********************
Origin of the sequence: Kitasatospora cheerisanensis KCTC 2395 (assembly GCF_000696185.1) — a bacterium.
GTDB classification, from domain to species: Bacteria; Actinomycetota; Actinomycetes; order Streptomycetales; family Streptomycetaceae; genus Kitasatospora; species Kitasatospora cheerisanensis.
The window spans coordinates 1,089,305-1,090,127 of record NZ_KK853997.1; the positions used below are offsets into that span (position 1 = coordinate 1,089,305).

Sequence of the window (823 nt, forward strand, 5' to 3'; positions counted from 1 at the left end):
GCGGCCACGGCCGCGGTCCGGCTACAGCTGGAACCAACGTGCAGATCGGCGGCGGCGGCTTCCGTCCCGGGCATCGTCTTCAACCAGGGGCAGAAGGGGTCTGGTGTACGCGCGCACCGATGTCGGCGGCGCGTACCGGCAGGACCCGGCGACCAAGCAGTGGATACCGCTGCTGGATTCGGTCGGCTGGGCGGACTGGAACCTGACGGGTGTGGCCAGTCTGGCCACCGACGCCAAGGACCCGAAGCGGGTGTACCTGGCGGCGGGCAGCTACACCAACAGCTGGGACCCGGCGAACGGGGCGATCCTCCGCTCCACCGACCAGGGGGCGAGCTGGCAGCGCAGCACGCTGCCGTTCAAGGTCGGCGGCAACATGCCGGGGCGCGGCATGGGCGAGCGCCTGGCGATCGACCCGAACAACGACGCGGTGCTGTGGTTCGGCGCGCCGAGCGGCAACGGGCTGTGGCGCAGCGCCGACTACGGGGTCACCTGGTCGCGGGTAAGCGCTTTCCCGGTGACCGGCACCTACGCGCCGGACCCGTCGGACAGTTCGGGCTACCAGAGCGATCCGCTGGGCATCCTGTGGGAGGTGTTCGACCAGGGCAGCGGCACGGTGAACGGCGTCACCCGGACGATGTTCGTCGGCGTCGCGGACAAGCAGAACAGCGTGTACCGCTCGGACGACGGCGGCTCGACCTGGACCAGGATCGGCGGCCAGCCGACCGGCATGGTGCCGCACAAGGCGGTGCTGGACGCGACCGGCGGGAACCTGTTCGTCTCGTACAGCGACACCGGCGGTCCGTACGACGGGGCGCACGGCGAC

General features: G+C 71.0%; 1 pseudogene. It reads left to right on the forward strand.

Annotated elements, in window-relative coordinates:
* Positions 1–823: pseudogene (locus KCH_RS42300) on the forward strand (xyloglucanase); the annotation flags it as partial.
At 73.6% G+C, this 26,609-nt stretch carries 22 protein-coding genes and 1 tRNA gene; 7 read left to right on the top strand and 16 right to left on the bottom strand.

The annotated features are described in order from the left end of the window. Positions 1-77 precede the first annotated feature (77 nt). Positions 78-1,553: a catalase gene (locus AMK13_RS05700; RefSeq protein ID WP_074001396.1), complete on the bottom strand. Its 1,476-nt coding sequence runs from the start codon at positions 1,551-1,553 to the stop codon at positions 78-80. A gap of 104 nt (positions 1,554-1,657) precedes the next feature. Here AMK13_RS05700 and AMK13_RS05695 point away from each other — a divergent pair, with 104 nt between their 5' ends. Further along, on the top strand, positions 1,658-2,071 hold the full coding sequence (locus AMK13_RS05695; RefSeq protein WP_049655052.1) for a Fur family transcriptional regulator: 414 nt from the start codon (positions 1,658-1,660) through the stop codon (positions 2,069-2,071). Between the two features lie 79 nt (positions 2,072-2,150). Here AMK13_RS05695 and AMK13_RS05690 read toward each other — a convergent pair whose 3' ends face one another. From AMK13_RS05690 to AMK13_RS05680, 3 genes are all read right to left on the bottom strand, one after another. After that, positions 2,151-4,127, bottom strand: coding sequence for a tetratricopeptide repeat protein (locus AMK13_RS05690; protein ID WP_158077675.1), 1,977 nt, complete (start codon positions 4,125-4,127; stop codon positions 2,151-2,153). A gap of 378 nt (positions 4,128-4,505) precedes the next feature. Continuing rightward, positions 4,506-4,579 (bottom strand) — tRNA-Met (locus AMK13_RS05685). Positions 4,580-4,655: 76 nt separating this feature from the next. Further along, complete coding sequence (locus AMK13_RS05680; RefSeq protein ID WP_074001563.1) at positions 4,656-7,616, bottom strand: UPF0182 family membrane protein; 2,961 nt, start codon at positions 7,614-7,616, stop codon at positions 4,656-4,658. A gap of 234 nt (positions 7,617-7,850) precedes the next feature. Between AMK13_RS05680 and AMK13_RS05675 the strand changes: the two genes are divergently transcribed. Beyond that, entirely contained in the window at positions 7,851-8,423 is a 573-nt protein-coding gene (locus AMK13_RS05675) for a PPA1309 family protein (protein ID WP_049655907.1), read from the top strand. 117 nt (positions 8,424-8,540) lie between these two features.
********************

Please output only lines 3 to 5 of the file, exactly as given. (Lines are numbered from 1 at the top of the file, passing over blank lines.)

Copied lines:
The window spans coordinates 1,089,305-1,090,127 of record NZ_KK853997.1; the positions used below are offsets into that span (position 1 = coordinate 1,089,305).

Sequence of the window (823 nt, forward strand, 5' to 3'; positions counted from 1 at the left end):
GCGGCCACGGCCGCGGTCCGGCTACAGCTGGAACCAACGTGCAGATCGGCGGCGGCGGCTTCCGTCCCGGGCATCGTCTTCAACCAGGGGCAGAAGGGGTCTGGTGTACGCGCGCACCGATGTCGGCGGCGCGTACCGGCAGGACCCGGCGACCAAGCAGTGGATACCGCTGCTGGATTCGGTCGGCTGGGCGGACTGGAACCTGACGGGTGTGGCCAGTCTGGCCACCGACGCCAAGGACCCGAAGCGGGTGTACCTGGCGGCGGGCAGCTACACCAACAGCTGGGACCCGGCGAACGGGGCGATCCTCCGCTCCACCGACCAGGGGGCGAGCTGGCAGCGCAGCACGCTGCCGTTCAAGGTCGGCGGCAACATGCCGGGGCGCGGCATGGGCGAGCGCCTGGCGATCGACCCGAACAACGACGCGGTGCTGTGGTTCGGCGCGCCGAGCGGCAACGGGCTGTGGCGCAGCGCCGACTACGGGGTCACCTGGTCGCGGGTAAGCGCTTTCCCGGTGACCGGCACCTACGCGCCGGACCCGTCGGACAGTTCGGGCTACCAGAGCGATCCGCTGGGCATCCTGTGGGAGGTGTTCGACCAGGGCAGCGGCACGGTGAACGGCGTCACCCGGACGATGTTCGTCGGCGTCGCGGACAAGCAGAACAGCGTGTACCGCTCGGACGACGGCGGCTCGACCTGGACCAGGATCGGCGGCCAGCCGACCGGCATGGTGCCGCACAAGGCGGTGCTGGACGCGACCGGCGGGAACCTGTTCGTCTCGTACAGCGACACCGGCGGTCCGTACGACGGGGCGCACGGCGAC